Dye's Garage 1928. Left to right: F, Ward, F. Dye, P. Button, J. Roberts,
C. Tyrrell, ——— and J. Cant
During the first war the sawmills supplied much timber to the government for use in the war effort. In 1916 Mr C. W. Turgoose joined the firm and from then on they expanded rapidly and soon after the war they had outgrown this site and moved to a much larger one next to the Railway Station. They were proud of the fact that they erected all their own large buildings on the new site to house the most up-to-date woodworking machinery, entirely with their own labour and using the best seasoned English Timber. Shortly after moving to the new site Mr Barton left the firm and Mr Turgoose and Mr Soper became the directors and from then it became the Wayland Timber and Sawmills Co. Ltd. They claimed to be able to supply anything connected with the timber trade and also manufactured fowl houses, garages and sheds of every description. At this time they were by far the biggest employers of labour in the district. In 1929 it was sold to a Yorkshire Firm and a few years after that was closed down. By 1935 the site was taken over by H. Bardwell and Sons, Timber and Builders Merchants. Today George Tufts and Son Ltd., are carrying on in much the same lines, but have greatly extended their range.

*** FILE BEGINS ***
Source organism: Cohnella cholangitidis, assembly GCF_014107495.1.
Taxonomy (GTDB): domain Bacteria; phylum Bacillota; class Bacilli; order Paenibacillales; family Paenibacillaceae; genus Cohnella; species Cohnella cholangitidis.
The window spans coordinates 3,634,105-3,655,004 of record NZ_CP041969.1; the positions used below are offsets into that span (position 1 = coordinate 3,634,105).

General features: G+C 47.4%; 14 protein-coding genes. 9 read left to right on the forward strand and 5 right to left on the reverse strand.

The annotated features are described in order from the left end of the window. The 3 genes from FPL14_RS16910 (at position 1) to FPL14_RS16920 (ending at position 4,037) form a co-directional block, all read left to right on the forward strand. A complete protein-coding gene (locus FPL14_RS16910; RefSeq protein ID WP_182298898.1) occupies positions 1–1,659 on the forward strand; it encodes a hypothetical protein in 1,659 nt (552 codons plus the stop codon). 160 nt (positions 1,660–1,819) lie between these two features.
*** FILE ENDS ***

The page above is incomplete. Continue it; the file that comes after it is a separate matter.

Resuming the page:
In the early 1870's Horatio Goodrick had a thriving business on the Thetford Road corner. He was an iron and brass founder and agricultural implement maker and many of the old "built in the wall ovens" that were the only means of baking at this time, were made by Horatio, and later by his son Nehemiah, who finished his working life at James Garner's engineering works in Norwich Road. These premises were converted into a motor garage in the early 1920's for Ridout and Lovewell, later H. J. Ridout, who over the years built up a large business and was the sole agent for Standard Cars and also supplied Triumph and Vauxhall cars and Bedford lorries. After six years on the Dereham Road corner, where Dean's is now, John's Discount Stores moved into John Ridout's former garage which enabled them to spread their wings four-fold. Their short move was undertaken in February 1977.